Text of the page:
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Strong earthquake panics villagers in western Indonesia, but no damage or tsunami reported
BANDA ACEH, Indonesia (AP) ¯¯¯ A powerful earthquake jolted western Indonesia early Wednesday, sending panicked residents fleeing from homes in towns and villages across Sumatra island's northern tip. No tsunami was generated and there were no reports of injuries or damage.
The magnitude 6.6 quake hit about 7:30 a.m. (0030 GMT) and was centered 28 kilometers (17 miles) northwest of Aceh province's Sinabang town at a depth of 45 kilometers (28 miles), according to the U.S. Geological Survey.
Suharjono, from Indonesia's meteorology and geophysic agency, said the earthquake had no potential to generate a tsunami. He said a quake that close to the coast would have to be more powerful to generate a giant wave.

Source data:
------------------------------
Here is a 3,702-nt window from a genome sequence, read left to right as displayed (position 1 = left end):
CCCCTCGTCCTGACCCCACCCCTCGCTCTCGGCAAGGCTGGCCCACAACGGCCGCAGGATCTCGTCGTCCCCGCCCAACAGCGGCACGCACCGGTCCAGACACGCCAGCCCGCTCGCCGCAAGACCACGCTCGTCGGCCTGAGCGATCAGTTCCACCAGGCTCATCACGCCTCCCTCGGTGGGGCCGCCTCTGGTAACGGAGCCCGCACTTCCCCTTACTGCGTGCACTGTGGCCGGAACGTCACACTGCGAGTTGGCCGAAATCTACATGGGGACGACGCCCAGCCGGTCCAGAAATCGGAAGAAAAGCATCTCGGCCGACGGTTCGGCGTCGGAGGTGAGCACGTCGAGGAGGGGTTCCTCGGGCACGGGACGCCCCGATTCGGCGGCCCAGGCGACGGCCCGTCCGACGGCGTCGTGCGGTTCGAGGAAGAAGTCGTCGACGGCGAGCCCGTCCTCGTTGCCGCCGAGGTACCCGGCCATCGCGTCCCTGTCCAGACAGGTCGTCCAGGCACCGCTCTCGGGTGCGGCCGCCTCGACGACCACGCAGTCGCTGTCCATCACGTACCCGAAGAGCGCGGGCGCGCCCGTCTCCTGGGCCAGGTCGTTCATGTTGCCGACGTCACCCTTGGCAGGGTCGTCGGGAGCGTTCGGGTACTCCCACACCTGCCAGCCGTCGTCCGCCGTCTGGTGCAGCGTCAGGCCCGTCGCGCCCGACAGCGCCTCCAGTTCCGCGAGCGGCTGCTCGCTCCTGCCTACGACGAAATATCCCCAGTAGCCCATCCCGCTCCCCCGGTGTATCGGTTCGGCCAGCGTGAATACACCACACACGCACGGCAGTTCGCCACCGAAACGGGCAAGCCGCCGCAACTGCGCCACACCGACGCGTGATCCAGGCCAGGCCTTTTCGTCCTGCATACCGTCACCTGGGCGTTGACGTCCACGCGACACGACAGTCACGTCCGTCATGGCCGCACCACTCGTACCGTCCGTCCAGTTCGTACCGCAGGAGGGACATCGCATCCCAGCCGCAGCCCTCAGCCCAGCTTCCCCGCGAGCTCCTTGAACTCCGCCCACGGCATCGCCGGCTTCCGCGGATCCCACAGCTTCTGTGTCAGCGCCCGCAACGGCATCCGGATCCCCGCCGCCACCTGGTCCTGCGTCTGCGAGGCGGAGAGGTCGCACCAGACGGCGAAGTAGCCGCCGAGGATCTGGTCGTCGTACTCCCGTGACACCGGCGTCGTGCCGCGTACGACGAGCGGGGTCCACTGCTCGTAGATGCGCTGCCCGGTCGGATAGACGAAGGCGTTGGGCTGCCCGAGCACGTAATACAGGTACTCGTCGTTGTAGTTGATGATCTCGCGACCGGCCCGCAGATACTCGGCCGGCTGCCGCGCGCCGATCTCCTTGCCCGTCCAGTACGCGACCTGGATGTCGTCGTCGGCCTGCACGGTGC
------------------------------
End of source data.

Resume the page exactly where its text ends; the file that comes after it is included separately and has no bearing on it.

Suharjono, who like many Indonesians uses only one name, said there were no reports of damage or injuries.
Residents of Sinabang on Simeuleu island, off the west coast of Sumatra and close to the epicenter, said the quake struck as people were gathered for pre-dawn meals and prayers during the fasting month of Ramadan.
"A few seconds strong earthquake shook everything around us," said Ahmadi, a trader at the town's market. "Everybody ran out from homes ... many screaming in panic, but there was no damage around us."
The panic extended to several towns and villages in Aceh's neighboring province of North Sumatra. Fearing aftershocks, many refused to go back inside for hours.
Indonesia straddles a series of fault lines that makes the vast island nation prone to volcanic and seismic activity.
A giant quake on Dec. 26, 2004, triggered a tsunami in the Indian Ocean that killed 230,000 people, half of them in Aceh.